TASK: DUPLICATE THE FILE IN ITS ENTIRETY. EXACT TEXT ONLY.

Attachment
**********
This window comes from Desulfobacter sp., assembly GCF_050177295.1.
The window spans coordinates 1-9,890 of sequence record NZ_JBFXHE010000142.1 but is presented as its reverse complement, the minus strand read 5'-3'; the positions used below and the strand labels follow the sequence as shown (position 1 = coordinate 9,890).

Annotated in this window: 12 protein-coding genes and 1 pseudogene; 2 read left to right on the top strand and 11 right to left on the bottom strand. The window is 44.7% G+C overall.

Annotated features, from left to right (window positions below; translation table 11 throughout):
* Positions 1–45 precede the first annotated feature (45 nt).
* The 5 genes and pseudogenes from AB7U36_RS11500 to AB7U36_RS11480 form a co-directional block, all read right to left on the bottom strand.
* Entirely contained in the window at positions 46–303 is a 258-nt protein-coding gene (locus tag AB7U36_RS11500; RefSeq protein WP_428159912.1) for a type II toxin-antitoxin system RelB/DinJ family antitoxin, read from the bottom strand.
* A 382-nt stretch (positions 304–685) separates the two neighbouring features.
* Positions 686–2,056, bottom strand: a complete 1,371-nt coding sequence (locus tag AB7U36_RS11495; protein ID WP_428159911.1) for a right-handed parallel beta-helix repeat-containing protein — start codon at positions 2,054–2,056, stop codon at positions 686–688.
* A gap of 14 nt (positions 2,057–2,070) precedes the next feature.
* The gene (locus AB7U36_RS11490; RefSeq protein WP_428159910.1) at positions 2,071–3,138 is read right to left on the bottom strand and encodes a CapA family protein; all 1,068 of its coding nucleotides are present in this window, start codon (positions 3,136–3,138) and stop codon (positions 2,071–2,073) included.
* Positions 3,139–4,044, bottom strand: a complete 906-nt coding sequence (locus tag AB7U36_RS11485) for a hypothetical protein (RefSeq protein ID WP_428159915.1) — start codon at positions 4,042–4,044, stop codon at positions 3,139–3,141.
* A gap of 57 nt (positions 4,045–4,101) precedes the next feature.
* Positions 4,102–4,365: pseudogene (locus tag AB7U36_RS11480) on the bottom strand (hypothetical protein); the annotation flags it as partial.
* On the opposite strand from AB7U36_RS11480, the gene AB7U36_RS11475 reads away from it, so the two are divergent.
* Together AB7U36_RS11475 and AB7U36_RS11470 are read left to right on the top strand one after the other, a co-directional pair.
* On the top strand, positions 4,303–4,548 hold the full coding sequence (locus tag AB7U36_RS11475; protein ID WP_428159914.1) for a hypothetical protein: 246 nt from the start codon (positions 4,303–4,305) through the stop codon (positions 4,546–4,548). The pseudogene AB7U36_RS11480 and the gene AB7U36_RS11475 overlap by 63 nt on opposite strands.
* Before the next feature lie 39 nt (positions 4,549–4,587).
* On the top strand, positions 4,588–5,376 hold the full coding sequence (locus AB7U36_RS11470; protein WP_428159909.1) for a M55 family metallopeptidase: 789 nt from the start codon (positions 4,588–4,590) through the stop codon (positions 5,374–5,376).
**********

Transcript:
This window comes from Desulfobacter sp., assembly GCF_050177295.1.
The window spans coordinates 1-9,890 of sequence record NZ_JBFXHE010000142.1 but is presented as its reverse complement, the minus strand read 5'-3'; the positions used below and the strand labels follow the sequence as shown (position 1 = coordinate 9,890).

Annotated in this window: 12 protein-coding genes and 1 pseudogene; 2 read left to right on the top strand and 11 right to left on the bottom strand. The window is 44.7% G+C overall.

Annotated features, from left to right (window positions below; translation table 11 throughout):
* Positions 1–45 precede the first annotated feature (45 nt).
* The 5 genes and pseudogenes from AB7U36_RS11500 to AB7U36_RS11480 form a co-directional block, all read right to left on the bottom strand.
* Entirely contained in the window at positions 46–303 is a 258-nt protein-coding gene (locus tag AB7U36_RS11500; RefSeq protein WP_428159912.1) for a type II toxin-antitoxin system RelB/DinJ family antitoxin, read from the bottom strand.
* A 382-nt stretch (positions 304–685) separates the two neighbouring features.
* Positions 686–2,056, bottom strand: a complete 1,371-nt coding sequence (locus tag AB7U36_RS11495; protein ID WP_428159911.1) for a right-handed parallel beta-helix repeat-containing protein — start codon at positions 2,054–2,056, stop codon at positions 686–688.
* A gap of 14 nt (positions 2,057–2,070) precedes the next feature.
* The gene (locus AB7U36_RS11490; RefSeq protein WP_428159910.1) at positions 2,071–3,138 is read right to left on the bottom strand and encodes a CapA family protein; all 1,068 of its coding nucleotides are present in this window, start codon (positions 3,136–3,138) and stop codon (positions 2,071–2,073) included.
* Positions 3,139–4,044, bottom strand: a complete 906-nt coding sequence (locus tag AB7U36_RS11485) for a hypothetical protein (RefSeq protein ID WP_428159915.1) — start codon at positions 4,042–4,044, stop codon at positions 3,139–3,141.
* A gap of 57 nt (positions 4,045–4,101) precedes the next feature.
* Positions 4,102–4,365: pseudogene (locus tag AB7U36_RS11480) on the bottom strand (hypothetical protein); the annotation flags it as partial.
* On the opposite strand from AB7U36_RS11480, the gene AB7U36_RS11475 reads away from it, so the two are divergent.
* Together AB7U36_RS11475 and AB7U36_RS11470 are read left to right on the top strand one after the other, a co-directional pair.
* On the top strand, positions 4,303–4,548 hold the full coding sequence (locus tag AB7U36_RS11475; protein ID WP_428159914.1) for a hypothetical protein: 246 nt from the start codon (positions 4,303–4,305) through the stop codon (positions 4,546–4,548). The pseudogene AB7U36_RS11480 and the gene AB7U36_RS11475 overlap by 63 nt on opposite strands.
* Before the next feature lie 39 nt (positions 4,549–4,587).
* On the top strand, positions 4,588–5,376 hold the full coding sequence (locus AB7U36_RS11470; protein WP_428159909.1) for a M55 family metallopeptidase: 789 nt from the start codon (positions 4,588–4,590) through the stop codon (positions 5,374–5,376).